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Essay on Fate in Beowulf, Grendel, and Macbeth

Fate in Beowulf, Grendel, and Macbeth

Fate plays a significant role in the Old English epic poem Beowulf and William Shakespeare’s play Macbeth.. The major events of the poem, such as the three killings by Beowulf and his own death, are said to have been predestined. In Macbeth, fate is so significant that it is personified by the Weird Sisters, who drive the action of the play. But if predestination exists, then there must be an agent that determines destiny. In Beowulf, God plays this role, and fate is generally accepted as God’s will. In John Gardner’s Grendel, a novel which serves as a commentary on the poem, fate is totally predetermined, and is the will of no being. By contrast, Macbeth’s agents of fate are the Witches, who generally go against God’s will.

In all three works, fate plays a powerful role, as it did in many prescientific cultures. Fate is a necessary element in these people’s lives so that they can have some means of justifying aspects of their existence. However, the fatal agents in the works differ; in looking at this, one must keep in mind that the three works were written in vastly different time periods, for different audiences, and for different purposes. Beowulf was intended to convert people to Christianity. It cannot be a true story, since it takes place in the sixth century (Raffel, 150), four centuries before Christianity came to Scandinavia. (Creed, 141) Most scholars agree that it was written by a Christian, in order to show how the belief in God can overcome evil. Shakespeare wrote Macbeth in 1606 for a Christian audience, perhaps in an attempt to impress the new king, James I. Since King James was an expert on witchcraft, Shakespeare gave the Witches a significant role in …

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…t P. and Stanley B. Greenfield, Old English Poetry: Fifteen Essays, Providence, RI: Brown University Press, 1967

Epstein, Norrie. The Friendly Shakepeare, New York, Viking Publishing, 1993.

Demmick, Donald. “Alienation and the Process of Individuation.” http://[email protected] (16 February 1997).

Gardner, John. Grendel. 1971; rpt. New York: Vintage Books, 1989.

Raffel, Burton. and Alexandra H. Olsen Poems and Prose from the Old English, (Yale University Press)Robert Bjork and John Niles,

A Beowulf Handbook (University of Nebraska Press)

Schucking, Levin L. “The Ideal of Kingship in Beowulf.” In An Anthology of Beowulf Criticism, edited by Lewis E. Nicholson. Notre Dame, IN: University of Notre Dame Press, 1963.

Shakespeare, William. Tragedy of Macbeth . Ed. Barbara Mowat and Paul Warstine. New York: Washington Press, 1992.

A Storm of Emotion in Kate Chopin’s The Storm

The Storm of Emotion

Usually a storm creeps upon us, hits a luminous climax, and then fades away into nothingness. In The Storm, Kate Chopin develops a parallel between a rainstorm and an emotional storm in a woman’s life. Chopin uses symbolism to depict the feelings of relationships that are as unpredictable as that of a raging storm.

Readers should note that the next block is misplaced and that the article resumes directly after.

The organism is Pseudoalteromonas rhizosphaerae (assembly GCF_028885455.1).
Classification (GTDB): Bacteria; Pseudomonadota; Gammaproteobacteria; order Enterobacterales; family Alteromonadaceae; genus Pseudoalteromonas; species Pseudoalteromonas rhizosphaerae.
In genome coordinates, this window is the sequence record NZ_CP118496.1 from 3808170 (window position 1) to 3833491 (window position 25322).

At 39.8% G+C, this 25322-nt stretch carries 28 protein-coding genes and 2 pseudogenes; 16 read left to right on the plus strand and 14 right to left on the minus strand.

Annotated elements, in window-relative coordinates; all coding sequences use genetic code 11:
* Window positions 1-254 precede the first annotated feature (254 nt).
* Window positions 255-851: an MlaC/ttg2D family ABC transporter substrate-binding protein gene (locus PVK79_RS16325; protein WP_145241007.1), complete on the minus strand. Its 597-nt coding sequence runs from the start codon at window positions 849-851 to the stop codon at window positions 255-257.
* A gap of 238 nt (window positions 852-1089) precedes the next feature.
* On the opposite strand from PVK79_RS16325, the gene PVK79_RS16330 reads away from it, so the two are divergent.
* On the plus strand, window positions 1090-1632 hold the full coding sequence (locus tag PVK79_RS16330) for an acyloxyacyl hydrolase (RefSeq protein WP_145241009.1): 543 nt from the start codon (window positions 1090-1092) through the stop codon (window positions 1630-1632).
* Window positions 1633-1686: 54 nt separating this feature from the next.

In the time frame that this story is set, many major life decisions things are made taking into account one’s duty to family – including the selection of a husband or wife. It is possible that each of these couples may not have been in love, when their vows were stated. They have a duty to society; they must not marry outside of their social class. They have a duty to their family; they must not disgrace the family by not marrying. They have a duty to him or herself, they must not allow themselves to be alone. If they marry because there is no other choice, or because of a sense of duty, it is unlikely that they will have a fulfilling relationship. It appears as though Calixta and Bobinot are content, and if they did not love each other when they were first married, then they have learned to love each other as the time passed.

Mr. and Mrs. Laballiere seem to be content, but their relationship seems to belacking something. There doesn t seem to be any closeness of any kind. Clarisse is quite content to forgo their intimate conjugal life at least for a little while. The delay in Clarisse s arrival home is encouraged by Alcee, which seems odd for a husband who is lovingly, devoted to his life long companion.

Chopin uses the details to create symbolism that represents the bonds of therelationship between Alcee and Calixta. There is an awkwardness to…

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…ife is felt anew as the two lovers say good-bye in a glistening green world (668). Alcee and Calixta can return to their families as hopeful, vibrant people and continue their lives with a little more love and vitality.

Ms. Chopin magnificently gathers the descriptive details and uses them in such away that her meaning is comprehensible to the reader. The reader sees the complete storm, from the first raindrops to the last. She uses unique, creative symbolism to portray the thoughts and emotions that so often fade with the storm. The storm washes the depressing, dingy dust away, and allows new hope and vigor to spring up in its place. So the storm passed and everyone was happy (669).

Work Cited

Chopin, Kate. “The Storm.” Literature Across Cultures. Eds. Sheena Gillepie, Terzinha Fonseca, Carol A. Sanger 3rd ed. Boston: Allyn and Bacon, 2001.

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